Pre-trip and post-trip vehicle inspections are a best practice for every fleet, and for good reason. They keep drivers in tune with their vehicles, while carving out time to catch any maintenance or safety issues before they become a road-side call. Inspections also have the added benefit of helping the vehicle last longer and wear better.
Ideally, every inspection should take no less than five minutes—to ensure no one rushes through the process—and no more than seven minutes—so it’s not cutting into job productivity. (Note that in transport trucks, which we’re not referring to in this article, inspections should take longer.)
How do fleet managers create an effective inspection program that can be completed in 7 minutes?
Here are some tips.
- Get your vehicle maintenance crew to help create your driver checklist. They will know the vehicles well enough to recommend a list based on the size and purpose of the vehicle, and the priorities of your fleet.
- Model your training manual after the routines of your best drivers. Study the processes of those who continually perform thorough and consistent inspections and write them down.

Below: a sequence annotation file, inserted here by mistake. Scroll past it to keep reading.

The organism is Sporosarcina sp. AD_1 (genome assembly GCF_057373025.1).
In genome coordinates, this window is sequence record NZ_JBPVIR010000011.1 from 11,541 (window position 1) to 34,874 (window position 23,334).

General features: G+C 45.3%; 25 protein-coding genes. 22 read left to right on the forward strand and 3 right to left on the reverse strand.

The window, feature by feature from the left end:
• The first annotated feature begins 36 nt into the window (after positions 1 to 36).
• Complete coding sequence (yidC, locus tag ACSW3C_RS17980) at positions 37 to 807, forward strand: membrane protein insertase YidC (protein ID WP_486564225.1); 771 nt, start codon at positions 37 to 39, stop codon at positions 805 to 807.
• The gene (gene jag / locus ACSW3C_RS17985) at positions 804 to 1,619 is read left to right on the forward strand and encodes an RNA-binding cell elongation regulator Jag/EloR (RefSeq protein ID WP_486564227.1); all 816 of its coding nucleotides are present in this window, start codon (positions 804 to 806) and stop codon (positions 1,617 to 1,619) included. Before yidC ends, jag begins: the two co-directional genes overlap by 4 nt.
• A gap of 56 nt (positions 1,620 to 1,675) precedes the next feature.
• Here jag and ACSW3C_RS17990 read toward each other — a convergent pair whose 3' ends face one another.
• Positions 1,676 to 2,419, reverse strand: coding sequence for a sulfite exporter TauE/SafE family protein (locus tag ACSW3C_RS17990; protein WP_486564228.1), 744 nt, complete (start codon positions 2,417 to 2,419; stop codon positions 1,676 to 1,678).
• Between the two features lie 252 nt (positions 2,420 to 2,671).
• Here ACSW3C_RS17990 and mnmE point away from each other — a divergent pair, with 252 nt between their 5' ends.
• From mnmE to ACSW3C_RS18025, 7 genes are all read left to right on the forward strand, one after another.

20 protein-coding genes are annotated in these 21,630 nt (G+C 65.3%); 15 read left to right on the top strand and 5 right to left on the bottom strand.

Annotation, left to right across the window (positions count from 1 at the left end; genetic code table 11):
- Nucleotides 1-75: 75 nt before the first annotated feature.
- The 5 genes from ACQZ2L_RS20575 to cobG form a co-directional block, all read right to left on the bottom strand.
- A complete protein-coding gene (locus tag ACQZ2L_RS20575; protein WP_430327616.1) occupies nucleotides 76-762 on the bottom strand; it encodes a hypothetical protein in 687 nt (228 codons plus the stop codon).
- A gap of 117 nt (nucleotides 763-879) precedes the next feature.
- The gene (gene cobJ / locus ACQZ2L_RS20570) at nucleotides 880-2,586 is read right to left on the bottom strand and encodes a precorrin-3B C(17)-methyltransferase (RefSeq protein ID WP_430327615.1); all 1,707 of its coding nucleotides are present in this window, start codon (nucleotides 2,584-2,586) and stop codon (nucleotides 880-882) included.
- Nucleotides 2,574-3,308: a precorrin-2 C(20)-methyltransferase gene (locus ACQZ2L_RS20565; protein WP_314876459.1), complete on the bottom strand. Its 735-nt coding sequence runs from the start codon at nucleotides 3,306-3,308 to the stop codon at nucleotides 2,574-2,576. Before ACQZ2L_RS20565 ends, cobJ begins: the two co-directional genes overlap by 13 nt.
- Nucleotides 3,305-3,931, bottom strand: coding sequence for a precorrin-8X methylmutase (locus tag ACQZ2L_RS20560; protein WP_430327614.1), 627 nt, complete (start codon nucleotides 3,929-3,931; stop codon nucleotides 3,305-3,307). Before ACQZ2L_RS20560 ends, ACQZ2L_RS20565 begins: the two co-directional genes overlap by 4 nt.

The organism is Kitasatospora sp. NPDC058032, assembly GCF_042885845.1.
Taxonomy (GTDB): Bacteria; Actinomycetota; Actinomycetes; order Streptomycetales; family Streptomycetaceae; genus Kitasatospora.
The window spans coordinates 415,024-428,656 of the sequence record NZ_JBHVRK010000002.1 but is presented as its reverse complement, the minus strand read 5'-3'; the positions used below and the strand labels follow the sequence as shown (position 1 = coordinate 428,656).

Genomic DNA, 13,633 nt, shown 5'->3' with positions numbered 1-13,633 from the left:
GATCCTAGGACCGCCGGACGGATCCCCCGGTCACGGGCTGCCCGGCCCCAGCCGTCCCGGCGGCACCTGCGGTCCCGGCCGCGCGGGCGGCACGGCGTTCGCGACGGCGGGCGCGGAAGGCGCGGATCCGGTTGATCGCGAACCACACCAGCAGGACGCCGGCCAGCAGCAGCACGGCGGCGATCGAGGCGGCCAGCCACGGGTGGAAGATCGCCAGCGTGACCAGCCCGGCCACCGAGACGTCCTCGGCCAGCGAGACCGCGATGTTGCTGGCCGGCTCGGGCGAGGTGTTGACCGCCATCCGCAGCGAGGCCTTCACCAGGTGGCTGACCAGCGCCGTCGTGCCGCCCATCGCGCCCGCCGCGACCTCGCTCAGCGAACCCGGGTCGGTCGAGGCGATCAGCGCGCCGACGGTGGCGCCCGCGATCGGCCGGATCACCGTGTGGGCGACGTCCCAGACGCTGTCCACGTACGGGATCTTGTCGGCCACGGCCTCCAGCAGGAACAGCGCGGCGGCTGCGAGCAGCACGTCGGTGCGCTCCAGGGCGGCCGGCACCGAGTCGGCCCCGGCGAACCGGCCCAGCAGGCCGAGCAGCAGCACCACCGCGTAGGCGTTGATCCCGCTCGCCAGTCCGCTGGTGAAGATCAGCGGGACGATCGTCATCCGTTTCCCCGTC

- Keep the inspection checklist between 7 and 9 items, and train the driver to complete the inspection the same way, every time. This helps the driver develop a habit, increases efficiency, and ensures your fleet’s priority components are being routinely checked.
- Piggybacking from the last point, make sure to introduce your drivers to the standardized inspection process during orientation. This will establish a good feel for their vehicle from the beginning and it becomes routine for them from the start.
- Have the proper inspection tools—such as a tire pressure gauge, tire depth gauge, gloves, and a flashlight—in the vehicle at all times. It’s a small detail, but if everything is onsite, the driver doesn’t need to spend time searching.
- Spell out what each task entails. “Check brakes” could mean stepping on the pedal to make sure the lights work or actually moving and stopping the vehicle. Be clear about how each task is performed.
- Where applicable, give your driver a good indication of what each vehicle component looks like when it’s operating well, and what a component might look like when it needs maintenance.
- An efficient vehicle inspection should include checking the engine compartment, doing a walk-around inspection, and an in-cab inspection.
- If you have the technology—such as a telematics device or even a phone-based app—use electronic forms (not paper) to limit the administrative/filing time.
Even in time-sensitive industries, there is no reason why drivers can’t inspect their vehicles thoroughly. In seven minutes, drivers should have the confidence that their vehicle is safe and ready for the job ahead.